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Babies do not cry
through choice.
It’s just their suffering giving voice;
wishing to share it
with someone like you who can bear it.

In Latin this someone is called mater.

Nowaday’s-English comes much later,
and I cannot find a word to translate her.


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Oh Lord, I have terrified
my soul at your graveyards
where the spirits of your people
thought to rest
for an over-flowering morning
to recall the world in,
regale themselves with memories in,
tremble in the glory of their souls
at what they please to call your throne.
And all these yearning spirits
who have tumbled half-asleep
into their deaths, or taken them
with eyes blighted,
or been numbed into their graves
with violence and fear,
or wanted death
and still been unprepared:
all these have framed
a way of outward thinking
and even something to look at, Lord.

And it has served a purpose,
kept both eyes in focus
from their separating ways
past your infinite divinity
to an infinite blur
in infinite space.
And this they called your grace,
lest it should seem a little strange
that any God would take such pains
to stand well in their sight,
seeking approbation,
in exchange for dubious delight;
almost cap-in-hand
to woo the happy band
to a fitting consummation
with all creation in reverse
absorbed in Him.

A whim which only an invented God
could think
and not also think it odd.

But it has served a purpose
this deterrent
for our eyes,
and would do still
were we not now content
to fix our sight
still closer
along the street
that’s in the mind
on the first thing that we find,
still closer,
almost at our own feet.

Or lost in contemplation
of a footprint,
sacrificing sense
to sensation,
retreating further from the older dispensation,

Footprint and foot,
past and present too,
equal mind rests
to consent to.
If only to avoid the tiny terror
of where foot touches ground,
the small silence where a
thing in finding becomes found.

Were we better bound
with your cord, Lord?

Our knot.


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Part of the Royal Dusit Garden Palace,
where Chulalongkorn built himself
a great golden teak palace
with the cutting edge technology of 1900,
was a private botanical garden,
full of rare plants and lakes.

In 1938 the Revolutionary Government
metamorphosed it
into Municipal Zoological Gardens
with animals and paddleboats.
In an enclosure of rock and grass
and paddling pools,
the two tigers can circumambulate
their world in forty five seconds.
They are fat.
They walk to get an appetite.
They eat only to sleep.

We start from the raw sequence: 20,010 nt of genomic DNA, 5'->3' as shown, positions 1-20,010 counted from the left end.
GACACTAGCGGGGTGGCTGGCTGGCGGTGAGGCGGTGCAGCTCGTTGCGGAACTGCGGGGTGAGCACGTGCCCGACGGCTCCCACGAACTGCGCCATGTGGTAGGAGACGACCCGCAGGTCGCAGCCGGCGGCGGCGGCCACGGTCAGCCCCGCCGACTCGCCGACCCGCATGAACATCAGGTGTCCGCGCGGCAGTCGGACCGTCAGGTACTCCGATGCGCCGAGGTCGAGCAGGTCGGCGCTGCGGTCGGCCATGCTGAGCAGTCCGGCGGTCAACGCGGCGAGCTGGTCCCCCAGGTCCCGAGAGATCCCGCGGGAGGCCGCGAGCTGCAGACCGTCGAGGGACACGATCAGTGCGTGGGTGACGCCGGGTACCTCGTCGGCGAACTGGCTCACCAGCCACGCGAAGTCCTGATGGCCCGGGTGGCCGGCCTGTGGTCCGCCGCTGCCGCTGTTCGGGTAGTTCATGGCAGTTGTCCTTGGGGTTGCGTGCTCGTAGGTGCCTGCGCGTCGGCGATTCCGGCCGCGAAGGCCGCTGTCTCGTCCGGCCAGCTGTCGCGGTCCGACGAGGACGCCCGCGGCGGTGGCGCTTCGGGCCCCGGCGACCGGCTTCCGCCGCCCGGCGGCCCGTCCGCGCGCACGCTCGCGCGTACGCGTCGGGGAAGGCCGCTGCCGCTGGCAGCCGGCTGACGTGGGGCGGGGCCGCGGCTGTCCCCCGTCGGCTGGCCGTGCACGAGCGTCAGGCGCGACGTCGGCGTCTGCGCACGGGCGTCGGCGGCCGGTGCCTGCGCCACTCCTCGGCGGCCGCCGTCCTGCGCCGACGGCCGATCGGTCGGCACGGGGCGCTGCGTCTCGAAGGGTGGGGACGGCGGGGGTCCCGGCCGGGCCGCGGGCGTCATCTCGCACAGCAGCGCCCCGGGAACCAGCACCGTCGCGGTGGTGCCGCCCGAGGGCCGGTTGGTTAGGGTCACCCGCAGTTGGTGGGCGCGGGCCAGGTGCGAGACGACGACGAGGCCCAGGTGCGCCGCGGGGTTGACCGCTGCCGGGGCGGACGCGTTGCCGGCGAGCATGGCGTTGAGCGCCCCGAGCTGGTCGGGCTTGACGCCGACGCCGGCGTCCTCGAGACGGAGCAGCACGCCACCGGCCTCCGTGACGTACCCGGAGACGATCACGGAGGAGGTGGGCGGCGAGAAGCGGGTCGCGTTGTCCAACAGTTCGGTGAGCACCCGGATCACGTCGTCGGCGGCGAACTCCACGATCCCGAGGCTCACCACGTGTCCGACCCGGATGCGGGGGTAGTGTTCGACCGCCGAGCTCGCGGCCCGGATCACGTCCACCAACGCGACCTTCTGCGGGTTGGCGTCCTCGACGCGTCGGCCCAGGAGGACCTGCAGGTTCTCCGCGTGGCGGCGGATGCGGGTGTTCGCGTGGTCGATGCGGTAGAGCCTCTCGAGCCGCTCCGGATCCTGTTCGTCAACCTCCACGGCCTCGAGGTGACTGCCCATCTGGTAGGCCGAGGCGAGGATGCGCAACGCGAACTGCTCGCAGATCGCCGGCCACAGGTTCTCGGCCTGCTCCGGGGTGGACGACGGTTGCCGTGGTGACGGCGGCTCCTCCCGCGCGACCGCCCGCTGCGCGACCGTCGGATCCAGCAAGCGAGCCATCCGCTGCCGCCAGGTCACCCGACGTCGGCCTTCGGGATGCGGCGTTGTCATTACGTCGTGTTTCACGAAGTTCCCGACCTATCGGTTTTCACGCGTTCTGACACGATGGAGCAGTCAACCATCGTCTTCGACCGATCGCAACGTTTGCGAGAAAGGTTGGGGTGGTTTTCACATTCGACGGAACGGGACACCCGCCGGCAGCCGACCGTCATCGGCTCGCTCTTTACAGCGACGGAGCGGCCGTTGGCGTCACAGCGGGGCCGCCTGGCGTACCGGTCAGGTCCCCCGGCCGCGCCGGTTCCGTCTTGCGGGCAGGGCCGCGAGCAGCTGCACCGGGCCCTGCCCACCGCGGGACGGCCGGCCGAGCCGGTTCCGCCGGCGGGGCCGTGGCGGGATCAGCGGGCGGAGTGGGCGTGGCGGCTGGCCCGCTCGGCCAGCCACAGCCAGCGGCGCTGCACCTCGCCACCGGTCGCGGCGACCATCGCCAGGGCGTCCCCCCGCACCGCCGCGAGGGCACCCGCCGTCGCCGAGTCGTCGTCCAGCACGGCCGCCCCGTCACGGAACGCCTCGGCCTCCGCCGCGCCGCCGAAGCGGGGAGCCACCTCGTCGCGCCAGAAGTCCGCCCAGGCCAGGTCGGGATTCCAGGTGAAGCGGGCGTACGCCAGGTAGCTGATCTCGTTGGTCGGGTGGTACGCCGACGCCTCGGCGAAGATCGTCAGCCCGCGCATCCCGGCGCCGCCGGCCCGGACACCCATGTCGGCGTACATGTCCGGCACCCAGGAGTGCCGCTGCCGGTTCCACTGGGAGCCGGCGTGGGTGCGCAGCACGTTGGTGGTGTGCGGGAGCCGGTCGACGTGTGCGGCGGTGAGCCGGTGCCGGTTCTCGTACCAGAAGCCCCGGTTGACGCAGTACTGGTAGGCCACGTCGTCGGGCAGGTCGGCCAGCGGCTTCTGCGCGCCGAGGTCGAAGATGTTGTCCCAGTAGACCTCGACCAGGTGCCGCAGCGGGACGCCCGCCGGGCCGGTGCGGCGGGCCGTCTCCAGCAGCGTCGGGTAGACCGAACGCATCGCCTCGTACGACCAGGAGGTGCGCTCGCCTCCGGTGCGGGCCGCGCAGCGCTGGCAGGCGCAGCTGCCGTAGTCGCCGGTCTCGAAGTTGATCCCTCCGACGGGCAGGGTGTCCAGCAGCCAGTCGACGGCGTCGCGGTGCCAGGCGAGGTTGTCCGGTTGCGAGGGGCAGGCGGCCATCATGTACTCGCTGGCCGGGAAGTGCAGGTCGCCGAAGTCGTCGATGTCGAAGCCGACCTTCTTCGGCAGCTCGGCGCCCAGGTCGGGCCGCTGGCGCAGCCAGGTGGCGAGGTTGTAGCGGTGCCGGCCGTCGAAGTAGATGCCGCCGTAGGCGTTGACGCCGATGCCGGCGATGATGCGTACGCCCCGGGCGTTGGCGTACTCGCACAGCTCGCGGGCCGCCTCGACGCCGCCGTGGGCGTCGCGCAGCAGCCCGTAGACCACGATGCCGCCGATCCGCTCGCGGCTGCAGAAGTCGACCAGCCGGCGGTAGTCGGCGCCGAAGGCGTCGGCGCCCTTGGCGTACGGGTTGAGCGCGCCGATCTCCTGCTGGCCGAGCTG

We look into their tiny freedom
through the bars of our great cage,
feel brave and shout encouragement in Thai
(they are Bengal Tigers)
and try to stare them in the eye.
They refuse to stare back at us
(they cannot reach us with claws and teeth)
nor do they stare at each other
(they have acquired the virtue
of mutual toleration in their tiny freedom
which we have not yet found in our vast cage).
To please the cameras,
one strolls down
from its ten foot high mountain
to the twelve foot long lake near our bars.
Turning its back on us,
it reverses to the edge of the lake
and tests the water
first with one foot, then the other.
Satisfied, it backs into the lake
until only its lower half is immersed
and reclines, head-high and proud,
staring away from us into the vastness
of its primeval inner jungle.

Tyger, tyger, burning bright,
in your forest of your night.


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The best way of enough is all gone,
for that there is no argument upon.

While there is still something in the dish
there is, in Mind, propensity to wish.

Wishing is a film that spreads itself like jam
and turns the dullest pebble to a fragment of “I AM”.


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A poem
opens a window
in the prison wall.

If it’s not a poem,
it’s just a picture
on the wall.

Who paints pictures
on the prison wall
is surely in the gaoler’s pay.

May all beings be happy!
May they be free from ill will!
May they be free from enmity!
May they be well and happy all the time!

When friendliness puts in an appearance,
its starting place is non-interference.
Let the uncaged linnet sing.
Leave the butterfly on its wing.

When friendliness puts in an appearance,
Māra grasps its outward form
and wears it as his own disguise
with which he can his tricks perform.

He chooses it to make him friends.
He uses it to blind their eyes
and so accomplishes his ends.

He puts out bait for fish to find.
He leaves a snare to catch him birds,
sows seeds of craving in the mind
and mixes poison with his words
and all the whiles,
he threats and smiles.

Beware the Smyler with his Knife *
who wants your money and your life!

** Chaucer: The smyler with the knife under his cloke.